Friday, January 27, 2012
This last Fall, I donated my aging Yamaha to the Salvation Army. It was time to move on to a newer motorcycle, one with a riding position that didn't overly tax my aging frame. So I did, and did all the requisite paperwork to transfer title. That included notifying the State and the County that I no longer owned my vehicle.
A week or so later, I received a bill from Fairfax County. It was for 2012 Registration for the bike, which, of course, I no longer owned. I assumed things had crossed in the mail. No point in registering a bike that isn't yours, now, is there?
Two months later, I got a past-due notice for the same registration fee, for the 2012 registration for same bike that I no longer owned. I went online, and re-confirmed with the County system that the vehicle had been donated. Yes, they knew I no longer owned it.
And then, with Christmas and doctoral papers and coursework consuming my brain, I completely forgot about it.
This last week, I got notification that because my registration for 2012 was past due, it had been referred to a collections agency, with a modest penalty attached, plus a service fee. A bit of more fervent research revealed that in late 2010, Fairfax County quietly decided that "registration" no longer means "registration." You're not paying a fee so that the county can know you own something, like, say, the registration fee you pay to own a dog. There is no "decal."
You're paying retroactively for the privilege of having owned the vehicle in the previous year. It's called "registration," but what it really is now is a county-level personal property tax on a vehicle. So the law had changed, and I was now on the wrong side of it.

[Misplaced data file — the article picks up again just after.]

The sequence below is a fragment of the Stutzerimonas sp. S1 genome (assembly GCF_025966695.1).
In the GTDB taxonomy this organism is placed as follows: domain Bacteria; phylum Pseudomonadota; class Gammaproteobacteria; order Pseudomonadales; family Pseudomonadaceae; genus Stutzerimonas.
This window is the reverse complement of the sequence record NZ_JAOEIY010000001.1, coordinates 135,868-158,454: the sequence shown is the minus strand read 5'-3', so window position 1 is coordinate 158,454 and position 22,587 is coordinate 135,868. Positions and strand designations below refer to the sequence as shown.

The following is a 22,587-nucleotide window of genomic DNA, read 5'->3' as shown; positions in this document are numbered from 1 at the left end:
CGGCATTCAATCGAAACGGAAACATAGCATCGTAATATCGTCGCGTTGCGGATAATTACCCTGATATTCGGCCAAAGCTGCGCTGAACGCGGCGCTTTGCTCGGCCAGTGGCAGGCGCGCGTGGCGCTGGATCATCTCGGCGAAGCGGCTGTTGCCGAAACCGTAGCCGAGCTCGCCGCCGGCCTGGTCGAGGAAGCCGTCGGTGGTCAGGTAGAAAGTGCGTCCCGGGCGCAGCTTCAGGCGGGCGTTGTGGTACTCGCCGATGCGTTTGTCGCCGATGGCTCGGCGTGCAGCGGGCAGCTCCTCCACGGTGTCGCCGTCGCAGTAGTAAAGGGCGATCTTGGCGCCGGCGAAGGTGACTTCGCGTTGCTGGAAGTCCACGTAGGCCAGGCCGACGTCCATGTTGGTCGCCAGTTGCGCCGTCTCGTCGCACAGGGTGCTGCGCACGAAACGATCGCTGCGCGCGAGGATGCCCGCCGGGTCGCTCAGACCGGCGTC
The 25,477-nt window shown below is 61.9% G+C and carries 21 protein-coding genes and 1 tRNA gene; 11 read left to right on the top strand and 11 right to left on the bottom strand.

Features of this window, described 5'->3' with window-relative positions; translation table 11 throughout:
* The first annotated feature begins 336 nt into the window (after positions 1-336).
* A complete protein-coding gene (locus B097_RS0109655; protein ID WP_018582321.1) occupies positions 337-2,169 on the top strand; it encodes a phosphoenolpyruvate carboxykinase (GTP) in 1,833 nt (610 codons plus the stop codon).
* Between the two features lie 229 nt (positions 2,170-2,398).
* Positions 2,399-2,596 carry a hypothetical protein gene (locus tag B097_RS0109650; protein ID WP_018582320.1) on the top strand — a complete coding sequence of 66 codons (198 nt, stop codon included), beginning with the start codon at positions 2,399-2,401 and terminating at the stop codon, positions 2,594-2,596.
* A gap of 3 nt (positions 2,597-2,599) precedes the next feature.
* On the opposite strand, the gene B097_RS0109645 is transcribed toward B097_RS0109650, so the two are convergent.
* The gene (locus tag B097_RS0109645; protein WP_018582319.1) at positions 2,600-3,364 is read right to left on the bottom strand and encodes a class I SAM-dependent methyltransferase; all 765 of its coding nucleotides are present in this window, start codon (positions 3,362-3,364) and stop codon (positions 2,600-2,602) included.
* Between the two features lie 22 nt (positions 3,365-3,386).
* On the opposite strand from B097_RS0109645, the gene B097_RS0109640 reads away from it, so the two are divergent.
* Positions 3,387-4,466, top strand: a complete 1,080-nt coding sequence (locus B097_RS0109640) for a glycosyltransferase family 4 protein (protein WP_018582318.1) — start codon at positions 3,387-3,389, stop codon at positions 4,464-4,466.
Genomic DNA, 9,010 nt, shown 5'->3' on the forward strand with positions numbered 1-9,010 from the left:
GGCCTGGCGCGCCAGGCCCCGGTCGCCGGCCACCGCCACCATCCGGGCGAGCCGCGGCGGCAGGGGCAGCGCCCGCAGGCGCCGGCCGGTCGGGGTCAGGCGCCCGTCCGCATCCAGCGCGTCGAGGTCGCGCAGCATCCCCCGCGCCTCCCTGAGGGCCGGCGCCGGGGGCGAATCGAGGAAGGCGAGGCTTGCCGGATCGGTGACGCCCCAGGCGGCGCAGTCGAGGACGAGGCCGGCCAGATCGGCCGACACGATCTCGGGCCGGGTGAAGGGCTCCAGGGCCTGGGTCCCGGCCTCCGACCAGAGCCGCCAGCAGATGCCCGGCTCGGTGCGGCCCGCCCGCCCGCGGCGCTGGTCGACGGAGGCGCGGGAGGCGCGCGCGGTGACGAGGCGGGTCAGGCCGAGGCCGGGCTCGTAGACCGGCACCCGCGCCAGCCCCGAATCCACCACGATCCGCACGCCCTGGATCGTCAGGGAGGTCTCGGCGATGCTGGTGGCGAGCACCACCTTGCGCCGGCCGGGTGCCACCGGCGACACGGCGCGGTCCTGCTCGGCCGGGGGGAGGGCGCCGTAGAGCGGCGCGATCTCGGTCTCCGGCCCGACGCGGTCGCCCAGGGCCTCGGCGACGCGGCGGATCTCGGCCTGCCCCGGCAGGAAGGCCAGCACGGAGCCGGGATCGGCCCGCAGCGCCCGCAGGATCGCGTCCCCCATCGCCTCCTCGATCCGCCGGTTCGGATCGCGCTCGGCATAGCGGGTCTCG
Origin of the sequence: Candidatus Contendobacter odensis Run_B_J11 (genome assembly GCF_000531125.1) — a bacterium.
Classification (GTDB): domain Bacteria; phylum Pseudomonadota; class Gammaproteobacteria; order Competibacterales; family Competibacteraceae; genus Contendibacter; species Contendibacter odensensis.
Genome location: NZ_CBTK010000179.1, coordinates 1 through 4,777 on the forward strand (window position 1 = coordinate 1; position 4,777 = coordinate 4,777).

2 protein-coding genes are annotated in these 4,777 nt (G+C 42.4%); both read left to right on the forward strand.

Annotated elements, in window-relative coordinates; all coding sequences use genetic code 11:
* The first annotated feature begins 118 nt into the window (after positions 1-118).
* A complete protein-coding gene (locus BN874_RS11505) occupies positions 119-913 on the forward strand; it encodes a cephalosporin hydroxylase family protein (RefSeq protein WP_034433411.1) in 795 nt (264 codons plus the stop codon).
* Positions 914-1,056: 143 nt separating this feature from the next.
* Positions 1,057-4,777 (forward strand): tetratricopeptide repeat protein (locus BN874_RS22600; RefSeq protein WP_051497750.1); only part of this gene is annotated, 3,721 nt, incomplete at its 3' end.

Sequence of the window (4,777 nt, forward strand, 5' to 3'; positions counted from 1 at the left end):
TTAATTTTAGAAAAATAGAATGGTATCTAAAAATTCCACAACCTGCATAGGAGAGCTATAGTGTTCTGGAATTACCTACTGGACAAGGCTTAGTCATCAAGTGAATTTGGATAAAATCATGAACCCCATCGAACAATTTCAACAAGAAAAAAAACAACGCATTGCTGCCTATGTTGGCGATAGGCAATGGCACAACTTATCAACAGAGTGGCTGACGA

I really hate such things, and they tend to make me a tick irritable, something I'll remember come next election. The payment would just have to be made. But the call also needed to be made to the collections agency, because we all know how much fun those folks can be once their database has got its teeth in you.
I spent a few moments centering myself, getting calm. To do this, I needed to talk with another human being, another soul.
With form in hand, I made the call. On the other end, a young man's voice came on after a brief hold time, by inflection clearly African American. He went through a mandated schpiel about the call being monitored for quality assurance. His voice was guarded and tight. I asked him to confirm the amount, which he did. I asked him to confirm where the check needed to be sent, which he did.
Then, I laughed at what an idiot I'd been, and explained how I'd botched it to him. He "mmm-hhhhmmmed" his way through it, as he could tell payment was about to be made and could be heard typing away on the other end.
I thanked him for his help, and then remarked that he had a totally thankless, stressful job. "I'm sure everyone you talk to is always sooo glad to be talking to you," I said, and he laughed.
"Oh, maaaaaan," he said, and you could hear him relax. "Seriously. Seriously. You have no idea, man."
I told him to hang in, and to have a good one. "You too, man," he replied, voice still smiling, and the call was done.
Venting grace is so much more satisfying than venting anger.